In our last post we saw how Hillary Clinton and Jill Stein compare on major cyber issues. In brief, Clinton’s position is moderate and pragmatic, and Stein’s position is optimistic with laudable goals to eliminate cyberwarfare and to preserve internet freedom. Now, let’s turn our attention to Donald Trump and Gary Johnson’s positions on cyber issues.
Donald Trump’s position on cyber issues is mostly one of building up offensive and defensive capabilities—it’s a policy not dissimilar to peace through strength. He wants to invest heavily in national offensive cyber capabilities. His goal is to make the military unmatched in cyberoffense and cyberdefense, and any attacks against the United States will be met by a proportional cyber response. In Trump’s view, cyberwarfare will be an invaluable tool against terrorists. Trump also takes a stark stance against Chinese hackers; he supports a zero-tolerance policy on intellectual piracy against US businesses. He is loath to admit, though, that Russian state-sponsored actors have been meddling in the US presidential election, but he acknowledges that Russia possesses advanced cyber capabilities. Trump doesn’t offer a formal position on internet freedom, but he has called for censorship of the internet, especially to stop the spread of the Islamic State’s ideology and propaganda. Beyond terrorism, Trump has also opposed the handover of functions of ICANN to an international stakeholder group. (ICANN ensures the stable operation of the internet, and it was under contract with the US Department of Commerce until October 2016.) It’s not entirely clear why Trump has opposed the move, though it may be that he values United States’ “control” of certain functions of the internet.
On domestic issues, Trump has come down on the side of government control. He has come out wholly against net neutrality—he has misconstrued the issue as an attack on conservative media. Trump has no quarrel with data collection, as he has claimed to be “fine” with restoring the bulk-collection powers specified in the USA PATRIOT Act. He reasons that the NSA must have the ability to collect electronic intelligence data, but that process must not violate the Fourth Amendment—that is, a warrant must be issued to surveil and collect data on a suspect. To this end, Trump proposes establishing a special court for oversight. Following the San Bernardino attack, Trump took an early, controversial stance in the FBI-Apple fight. He sided immediately with the FBI and called for a general boycott of Apple’s products. He argued that law enforcement must be able to ensure security and that companies must oblige government requests. Finally, Trump unequivocally rejects any calls to pardon Snowden. He considers Snowden a traitor and has considered execution a fitting punishment for the former NSA contractor.
Gary Johnson’s positions on cyber issues in foreign policy are noticeably minimal. For Johnson, the government has overemphasized offensive cyber capabilities. His administration would turn attention toward cyberdefense and education to promote best practices. As for cyber relations, Johnson holds the simplest position: China is a valuable trading partner, and the United States should not intervene in other nations’ affairs. It’s unclear how he views Russia with regard to cyber issues. Johnson does make an effort to address internet freedom; he views internet freedom as a paramount issue. For him, the unrestricted flow of information and internet privacy are crucial to personal freedom. Like Clinton, he is against government-controlled internet, but he has gone further to call for total deregulation of the internet, which for starters means a reversal of the FCC’s net neutrality rules. Essentially, Johnson places greater faith in internet governance by private businesses than by the federal government.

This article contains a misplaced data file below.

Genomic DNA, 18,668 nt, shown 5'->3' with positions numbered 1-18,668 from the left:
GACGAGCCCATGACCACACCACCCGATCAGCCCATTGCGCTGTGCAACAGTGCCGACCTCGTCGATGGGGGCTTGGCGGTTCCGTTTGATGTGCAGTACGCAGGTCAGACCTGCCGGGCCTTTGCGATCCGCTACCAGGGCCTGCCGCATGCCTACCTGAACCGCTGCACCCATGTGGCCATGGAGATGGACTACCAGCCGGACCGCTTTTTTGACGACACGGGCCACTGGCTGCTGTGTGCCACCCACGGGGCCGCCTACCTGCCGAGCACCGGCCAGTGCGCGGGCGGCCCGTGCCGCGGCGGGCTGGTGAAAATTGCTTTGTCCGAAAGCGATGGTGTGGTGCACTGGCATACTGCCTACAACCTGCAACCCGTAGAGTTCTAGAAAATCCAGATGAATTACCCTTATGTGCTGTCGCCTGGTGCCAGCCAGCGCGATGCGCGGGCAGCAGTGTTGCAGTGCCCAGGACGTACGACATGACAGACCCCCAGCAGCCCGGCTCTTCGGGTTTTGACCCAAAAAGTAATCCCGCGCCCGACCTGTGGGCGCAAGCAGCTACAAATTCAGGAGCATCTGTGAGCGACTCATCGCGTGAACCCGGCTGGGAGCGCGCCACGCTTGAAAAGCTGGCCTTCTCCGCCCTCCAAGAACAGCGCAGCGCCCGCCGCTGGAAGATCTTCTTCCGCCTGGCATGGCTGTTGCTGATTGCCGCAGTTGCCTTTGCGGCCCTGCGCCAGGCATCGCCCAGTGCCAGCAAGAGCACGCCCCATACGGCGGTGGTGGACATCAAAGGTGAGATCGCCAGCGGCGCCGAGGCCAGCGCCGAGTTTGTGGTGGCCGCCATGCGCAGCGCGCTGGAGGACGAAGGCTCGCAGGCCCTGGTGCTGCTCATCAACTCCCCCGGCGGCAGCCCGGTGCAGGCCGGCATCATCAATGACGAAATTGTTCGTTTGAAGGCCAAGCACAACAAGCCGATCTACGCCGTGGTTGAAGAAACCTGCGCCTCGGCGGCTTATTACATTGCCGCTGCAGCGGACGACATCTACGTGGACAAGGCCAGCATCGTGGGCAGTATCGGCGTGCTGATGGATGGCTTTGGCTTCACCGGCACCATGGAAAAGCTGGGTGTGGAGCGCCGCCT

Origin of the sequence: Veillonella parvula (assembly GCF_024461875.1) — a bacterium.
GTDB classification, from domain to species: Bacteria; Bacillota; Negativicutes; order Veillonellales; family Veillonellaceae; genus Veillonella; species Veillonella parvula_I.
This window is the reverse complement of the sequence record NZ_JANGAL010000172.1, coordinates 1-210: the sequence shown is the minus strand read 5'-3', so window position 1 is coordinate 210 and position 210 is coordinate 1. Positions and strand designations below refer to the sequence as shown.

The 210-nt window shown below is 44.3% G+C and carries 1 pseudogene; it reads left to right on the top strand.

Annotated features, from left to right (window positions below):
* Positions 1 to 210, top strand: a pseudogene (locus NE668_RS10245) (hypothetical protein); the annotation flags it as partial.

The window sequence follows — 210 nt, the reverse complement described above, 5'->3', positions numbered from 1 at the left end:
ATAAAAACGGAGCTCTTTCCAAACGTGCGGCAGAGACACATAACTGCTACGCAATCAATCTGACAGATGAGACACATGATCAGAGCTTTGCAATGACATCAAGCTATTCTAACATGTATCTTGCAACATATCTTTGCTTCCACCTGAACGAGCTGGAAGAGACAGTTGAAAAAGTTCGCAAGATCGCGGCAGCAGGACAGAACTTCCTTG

Johnson’s limited-government ideology extends into his domestic cyber policy. Johnson has opposed net neutrality, though he does so because he rejects government regulation of the internet. He takes a more extreme position on privacy. He totally opposes warrantless government surveillance; security cannot come at the cost of individual privacy. Hence, he opposes bulk data collection and the USA PATRIOT Act. He has even called for the abolition of the NSA and the Department of Homeland Security. Furthermore, Johnson is against government-mandated backdoors to encryption. He believes that users have the right to employ encryption as they deem necessary. Hence, he came out in support of Apple and private businesses generally following the attack in San Bernardino. Of all the candidates, Johnson is the only one to not commit to a position regarding Snowden. Although he has come to revere Snowden as a hero, Johnson is hesitant to commit to a pardon. He has at most declared that he would consider a pardon, but for now he is unsure.
All the candidates lack substantive cyber policies. Clinton’s platform at least provides general, lofty promises and goals, but the implementation details are lacking. This shouldn’t be surprising considering the candidates have paid little public attention to cyber issues. If cybersecurity truly is an important challenge, then we would expect serious policy proposals in the candidates’ platforms. Instead, the candidates’ positions are mostly informal, superficial, and ad hoc in some cases. While this is not an endorsement of Clinton, she is the only candidate thus far to formally consider cyber issues in her platform. Time is running out for the other candidates to develop their respective cyber platforms.